Monday, November 3, 2014

Preemie Memories

November is Prematurity Awareness month, for what it's worth.  In my writing class, I did an exercise describing an object with sentimental meaning, and describe it for five days without looking back to see what I had written previously:

It fits in the palm of her hand.  A perfect impression, the plaster only crumbling along one edge.  How could feet that small belong to a person?  The tiny lines and creases preserved.  The plaster is grey, but the memory is pink feet.  Tiny human pink feet already scarred with needle holes.  Pink feet against a background of florescent lights, machines beeping, digital numbers rising and falling on monitors. the footprints sit in plaster, in a box, in tissue paper.

Wrapped in pink tissue paper in a closet on a shelf in a crate in another box, in another box.  “It must be in here.” Something so important must be here where it should be.  She digs past the vacuum cleaner with the canister that crashes off, past the wrapping paper, past the weights.  It’s not in the torn cardboard box, not in the shopping bag, but in the orange crate.  She digs, unpacks, and lifts.  Uncovered.  A tiny plaster cast of two feet. Perfect feet with lines and creases.  Like human feet, in tissue, in a box, in a box, in plaster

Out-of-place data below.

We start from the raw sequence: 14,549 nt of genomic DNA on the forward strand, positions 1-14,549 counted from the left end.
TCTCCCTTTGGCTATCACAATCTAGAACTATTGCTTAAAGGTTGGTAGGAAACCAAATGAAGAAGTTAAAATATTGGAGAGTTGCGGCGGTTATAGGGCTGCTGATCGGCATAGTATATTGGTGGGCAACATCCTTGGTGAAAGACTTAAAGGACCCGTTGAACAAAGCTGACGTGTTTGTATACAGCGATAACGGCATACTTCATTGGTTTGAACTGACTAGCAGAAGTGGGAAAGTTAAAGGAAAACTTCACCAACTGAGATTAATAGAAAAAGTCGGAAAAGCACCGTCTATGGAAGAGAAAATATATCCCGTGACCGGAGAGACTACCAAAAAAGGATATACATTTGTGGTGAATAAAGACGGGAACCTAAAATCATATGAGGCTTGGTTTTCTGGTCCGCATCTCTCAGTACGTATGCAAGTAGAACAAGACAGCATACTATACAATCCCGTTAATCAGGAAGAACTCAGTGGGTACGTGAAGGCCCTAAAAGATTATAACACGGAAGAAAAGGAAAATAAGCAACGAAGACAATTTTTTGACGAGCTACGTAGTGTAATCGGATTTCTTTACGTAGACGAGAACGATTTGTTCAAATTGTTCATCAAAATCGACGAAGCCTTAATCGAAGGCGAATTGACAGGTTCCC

The footprints fit in her hand.  Gray plaster in the shape of a scallop shell, the impression of the feet creased and veined.  She imagines what she did not see.  The nurse, name forgotten, releases the side panel on the isolette.  She strokes the baby's head and moves the wires to the side.  Her gloved hands lift the baby's feet.  Deftly into the plaster and back out.  Did the nurse sing or coo? Did she rock a startled baby?  The footprints don’t remember.

Tiny footprints preserved in plaster—gray toes and lines and creases like real feet.  The real feet attached to the baby were pink and in motion, scarred by needles, taped down, glowing with a pulse ox, kicking and pushing.  The plaster feet stay still and silent.

Footprints in a scallop shell.  Tiny feet preserved in gray, toes and lines and creases, perfect and silent.  “Mama, mama, mama” four years later she doesn’t sleep at bedtime.  Dirty feet in purple butterfly flipflops as the leaves fall.  Chipped nail polish feet in motion kicking and crunching leaves.  Dirty feet thump and run overhead long past bedtime. Plaster feet stay wrapped in tissue paper in a box in a box in a closet.

1 comment:

  1. This is an amazing writing exercise. How poignant, then and now.